Therefore, rather than focusing on the City’s purportedly malicious and defamatory actions against Chastain, we look to “the generic nature of the activity” it was performing at the time of the alleged tort. The actions of which Chastain complains—identifying persons who may pose a security risk, and subjecting those persons to heightened screening and surveillance—are part of the security function at City Hall. Whether or not the overall operation of City Hall is a governmental or proprietary function,4 the City’s provision of security services at City Hall is plainly a governmental function, for which the City is entitled to sovereign immunity. We addressed a similar question in Gregg v. City of Kansas City, 272 S.W.3d 353 (Mo. App. W.D. 2008). In Gregg, a woman was shot and killed by an individual who was employed as a security officer at Kansas City International Airport. The woman’s survivors sued the City of Kansas City, alleging that it had negligently hired and retained the security officer, and had negligently entrusted him with the handgun he used in the shooting. 272 S.W.3d at 356. The family members alleged that the City was performing a proprietary function “in operating an airport, hiring trained security guards, providing the guards with weapons, and allowing the guards to carry the weapons off airport premises without restriction.” Id. at 360.
This Court held that, even if operation of the airport itself constituted a proprietary function, providing security for the airport was a governmental function, for which the City was entitled to sovereign immunity.
While owning and operating an airport may, at least in some instances, be a proprietary function, airport security seems, notwithstanding the authorities on which Plaintiffs rely, to be prototypically a governmental function. It is akin to the act of policing. Although the operation and supervision of a police department are acts involving discretion of public officials, they constitute the exercise of a governmental function. ․ [R]egardless of the official powers and status of the City's security employees, when the City provides airport security it is engaged in a governmental activity. This is due to the nature of the activity itself, together with the fact that the City is a local governmental entity.
272 S.W.3d at 361 (citation and quotation marks omitted); see also City of Grandview, 490 S.W.3d at 371 (“The operation of a police department is a governmental function whereby sovereign immunity attaches to a municipality.” (citation omitted) ); Wasserman v. Kansas City, 471 S.W.2d 199, 201–02 (Mo. banc 1971) (while maintenance of public parks may be a proprietary function, “maintain[ing] good order in the park” constitutes “a police function, a governmental function for which [Kansas City] may not be held liable”).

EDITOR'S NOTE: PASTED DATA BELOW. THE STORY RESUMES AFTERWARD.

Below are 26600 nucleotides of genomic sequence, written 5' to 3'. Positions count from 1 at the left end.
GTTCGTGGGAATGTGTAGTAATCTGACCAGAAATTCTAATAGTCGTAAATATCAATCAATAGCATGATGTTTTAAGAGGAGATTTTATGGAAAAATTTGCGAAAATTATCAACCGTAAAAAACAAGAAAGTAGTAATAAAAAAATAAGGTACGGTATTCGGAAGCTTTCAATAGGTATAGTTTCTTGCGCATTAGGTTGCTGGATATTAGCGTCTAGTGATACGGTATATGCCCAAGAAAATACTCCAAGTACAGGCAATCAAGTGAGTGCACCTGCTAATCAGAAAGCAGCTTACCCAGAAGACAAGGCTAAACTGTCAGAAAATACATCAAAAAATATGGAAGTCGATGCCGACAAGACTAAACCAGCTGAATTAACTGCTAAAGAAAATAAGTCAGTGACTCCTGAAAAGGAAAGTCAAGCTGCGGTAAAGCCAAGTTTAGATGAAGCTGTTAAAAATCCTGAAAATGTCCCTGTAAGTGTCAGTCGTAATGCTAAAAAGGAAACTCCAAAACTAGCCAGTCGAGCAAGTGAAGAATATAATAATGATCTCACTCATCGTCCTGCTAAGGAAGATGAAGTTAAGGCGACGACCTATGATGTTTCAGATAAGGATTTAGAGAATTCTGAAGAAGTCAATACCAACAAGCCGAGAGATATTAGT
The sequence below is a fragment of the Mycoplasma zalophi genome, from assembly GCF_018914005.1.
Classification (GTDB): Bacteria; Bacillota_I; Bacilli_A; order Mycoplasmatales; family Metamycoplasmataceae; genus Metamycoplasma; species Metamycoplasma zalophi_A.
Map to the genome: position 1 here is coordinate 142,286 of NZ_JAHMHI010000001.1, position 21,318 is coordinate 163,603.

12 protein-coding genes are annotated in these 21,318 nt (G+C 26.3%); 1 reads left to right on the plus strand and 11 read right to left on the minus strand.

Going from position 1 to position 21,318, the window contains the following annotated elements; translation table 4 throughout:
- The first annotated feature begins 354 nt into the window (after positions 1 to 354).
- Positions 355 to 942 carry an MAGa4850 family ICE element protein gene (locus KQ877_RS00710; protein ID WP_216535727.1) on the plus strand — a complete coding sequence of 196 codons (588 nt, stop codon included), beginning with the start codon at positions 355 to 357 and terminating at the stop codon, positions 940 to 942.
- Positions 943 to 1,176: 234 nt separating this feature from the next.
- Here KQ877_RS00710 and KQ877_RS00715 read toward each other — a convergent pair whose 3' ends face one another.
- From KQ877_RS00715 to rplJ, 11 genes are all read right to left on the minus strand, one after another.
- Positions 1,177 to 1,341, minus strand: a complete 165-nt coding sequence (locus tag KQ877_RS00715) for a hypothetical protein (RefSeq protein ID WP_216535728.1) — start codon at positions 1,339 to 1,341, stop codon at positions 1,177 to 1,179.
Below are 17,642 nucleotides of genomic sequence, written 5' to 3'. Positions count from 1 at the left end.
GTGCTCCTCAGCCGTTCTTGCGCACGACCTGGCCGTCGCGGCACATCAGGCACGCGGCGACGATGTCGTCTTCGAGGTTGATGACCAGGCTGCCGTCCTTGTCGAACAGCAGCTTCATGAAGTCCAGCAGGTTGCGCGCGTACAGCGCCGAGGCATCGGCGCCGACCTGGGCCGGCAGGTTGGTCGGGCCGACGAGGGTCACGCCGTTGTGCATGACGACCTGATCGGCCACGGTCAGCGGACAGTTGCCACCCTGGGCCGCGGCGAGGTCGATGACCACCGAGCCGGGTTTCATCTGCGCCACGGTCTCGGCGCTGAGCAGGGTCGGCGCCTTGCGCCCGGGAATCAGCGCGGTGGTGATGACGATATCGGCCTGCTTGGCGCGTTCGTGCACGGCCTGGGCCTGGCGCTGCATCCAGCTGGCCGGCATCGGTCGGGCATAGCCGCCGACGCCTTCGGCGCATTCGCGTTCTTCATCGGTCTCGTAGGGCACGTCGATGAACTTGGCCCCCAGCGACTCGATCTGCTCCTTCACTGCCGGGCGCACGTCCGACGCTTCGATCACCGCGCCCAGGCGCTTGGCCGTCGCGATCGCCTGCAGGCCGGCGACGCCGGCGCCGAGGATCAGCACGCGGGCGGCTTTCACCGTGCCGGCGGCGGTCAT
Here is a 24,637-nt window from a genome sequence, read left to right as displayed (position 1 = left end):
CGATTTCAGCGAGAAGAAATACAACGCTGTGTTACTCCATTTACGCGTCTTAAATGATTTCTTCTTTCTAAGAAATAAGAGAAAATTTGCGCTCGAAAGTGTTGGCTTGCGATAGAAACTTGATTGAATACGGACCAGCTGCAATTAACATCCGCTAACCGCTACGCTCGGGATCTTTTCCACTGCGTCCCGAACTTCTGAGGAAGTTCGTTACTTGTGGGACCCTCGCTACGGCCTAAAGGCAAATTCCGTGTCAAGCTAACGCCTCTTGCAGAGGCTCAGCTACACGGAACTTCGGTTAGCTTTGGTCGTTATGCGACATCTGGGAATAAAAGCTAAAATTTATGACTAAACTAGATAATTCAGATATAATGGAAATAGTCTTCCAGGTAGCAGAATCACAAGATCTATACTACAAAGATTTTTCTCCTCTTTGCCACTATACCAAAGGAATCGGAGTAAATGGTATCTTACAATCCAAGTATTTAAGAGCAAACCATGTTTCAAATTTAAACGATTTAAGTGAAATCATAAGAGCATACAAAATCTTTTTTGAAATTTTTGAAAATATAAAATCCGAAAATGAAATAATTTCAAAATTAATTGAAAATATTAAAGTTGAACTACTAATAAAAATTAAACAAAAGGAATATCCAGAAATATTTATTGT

This case is controlled by our decision in Gregg. As in Gregg, the City provides security services at City Hall for the common good of all, “as an agent of the state.” 272 S.W.3d at 360. The security services provided at City Hall are “akin to the act of policing.” Id. at 361. If anything, the argument for characterizing the City’s security services as “governmental” is stronger in this case than in Gregg, because here, the City is providing security services to the seat of city government, not merely to an airport. Because the City was performing a governmental function at the time that it allegedly defamed Chastain, it is entitled to sovereign immunity. Further, Chastain conceded in his Amended Petition that no statutory exception to sovereign immunity applies in this case.5 The circuit court therefore erred in failing to grant the City’s motion to dismiss.
The City is entitled to sovereign immunity against Chastain’s defamation claim. We make our preliminary writ of prohibition permanent, and direct the circuit court to take no further action in the underlying proceeding, other than to enter an order dismissing the case with prejudice.
1. Chastain made similar claims in an earlier case that was dismissed without prejudice for failure to prosecute. Chastain v. City of Kansas City, Missouri, Case No. 1716-CV11374.
2. In the Brief he filed on behalf of Respondent, Chastain states that this incident occurred on June 11, 2016. Consistent with our standard of review, we rely on the date alleged in Chastain’s Amended Petition.
3. See also, e.g., Mitchell v. Village of Edmundson, 891 S.W.2d 848, 850 (Mo. App. E.D. 1995); Balderree v. Beeman, 837 S.W.2d 309, 317 (Mo. App. S.D. 1992) (applying sovereign immunity to a claim of slander against a regional planning commission), overruled on other grounds by Amick v. Pattonville-Bridgeton Terr. Fire Protection Dist., 91 S.W.3d 603, 605 (Mo. banc 2002).
4. See generally Weiser v. Kansas City, 481 S.W.2d 568, 570–71 (Mo. App. 1972) (discussing whether the operation of the City Hall of Kansas City constituted a governmental or proprietary function for sovereign immunity purposes).
5. Even where sovereign immunity is applicable, “[t]he General Assembly has expressly waived sovereign immunity where a person sustains injuries either: (1) ‘directly resulting from the negligent acts or omissions by public employees arising out of the operation of motor vehicles or motorized vehicles within the course of their employment’ or (2) ‘caused by [a dangerous] condition of a public entity's property.’ ” Crouch, 444 S.W.3d at 521 (quoting § 537.600.1(1)–(2), RSMo). In addition, “[t]he General Assembly has further waived sovereign immunity where a public entity has purchased liability insurance, but the waiver applies only up to ‘the maximum amount of and only for the purposes covered by such policy of insurance.’ ” Id. (quoting § 537.610.1, RSMo).
Alok Ahuja, Judge
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Docket No: WD 82290
Decided: February 05, 2019
Court: Missouri Court of Appeals, Western District.